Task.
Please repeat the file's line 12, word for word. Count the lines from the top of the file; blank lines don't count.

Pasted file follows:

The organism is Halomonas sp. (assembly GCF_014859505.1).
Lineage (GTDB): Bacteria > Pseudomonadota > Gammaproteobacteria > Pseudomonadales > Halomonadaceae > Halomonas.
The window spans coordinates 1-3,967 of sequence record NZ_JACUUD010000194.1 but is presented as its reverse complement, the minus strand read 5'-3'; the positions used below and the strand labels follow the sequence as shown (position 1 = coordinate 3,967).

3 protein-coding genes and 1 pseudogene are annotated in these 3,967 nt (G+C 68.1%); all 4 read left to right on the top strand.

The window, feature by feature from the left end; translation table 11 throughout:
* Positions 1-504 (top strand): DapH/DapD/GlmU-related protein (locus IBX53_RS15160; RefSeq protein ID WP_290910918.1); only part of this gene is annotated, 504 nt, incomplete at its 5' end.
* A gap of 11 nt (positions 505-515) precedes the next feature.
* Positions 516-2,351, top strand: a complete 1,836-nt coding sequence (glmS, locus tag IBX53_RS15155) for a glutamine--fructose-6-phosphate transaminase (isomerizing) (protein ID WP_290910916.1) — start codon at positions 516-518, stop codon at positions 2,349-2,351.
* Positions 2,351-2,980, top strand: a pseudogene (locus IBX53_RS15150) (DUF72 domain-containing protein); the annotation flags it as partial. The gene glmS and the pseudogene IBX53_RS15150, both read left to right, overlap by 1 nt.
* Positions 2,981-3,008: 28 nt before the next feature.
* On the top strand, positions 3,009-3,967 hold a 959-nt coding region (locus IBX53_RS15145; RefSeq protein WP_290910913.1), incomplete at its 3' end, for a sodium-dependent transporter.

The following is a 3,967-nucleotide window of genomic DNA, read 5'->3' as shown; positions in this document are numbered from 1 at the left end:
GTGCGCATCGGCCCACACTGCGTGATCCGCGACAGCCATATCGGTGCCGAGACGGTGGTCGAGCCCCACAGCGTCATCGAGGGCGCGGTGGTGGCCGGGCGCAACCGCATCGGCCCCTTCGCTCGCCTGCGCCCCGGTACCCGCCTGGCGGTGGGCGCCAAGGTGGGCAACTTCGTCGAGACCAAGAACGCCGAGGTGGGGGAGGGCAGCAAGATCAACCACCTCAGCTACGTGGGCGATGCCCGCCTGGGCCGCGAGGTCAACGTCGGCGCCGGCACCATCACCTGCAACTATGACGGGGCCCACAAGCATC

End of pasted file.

The following is a 3,967-nucleotide window of genomic DNA, read 5'->3' as shown; positions in this document are numbered from 1 at the left end: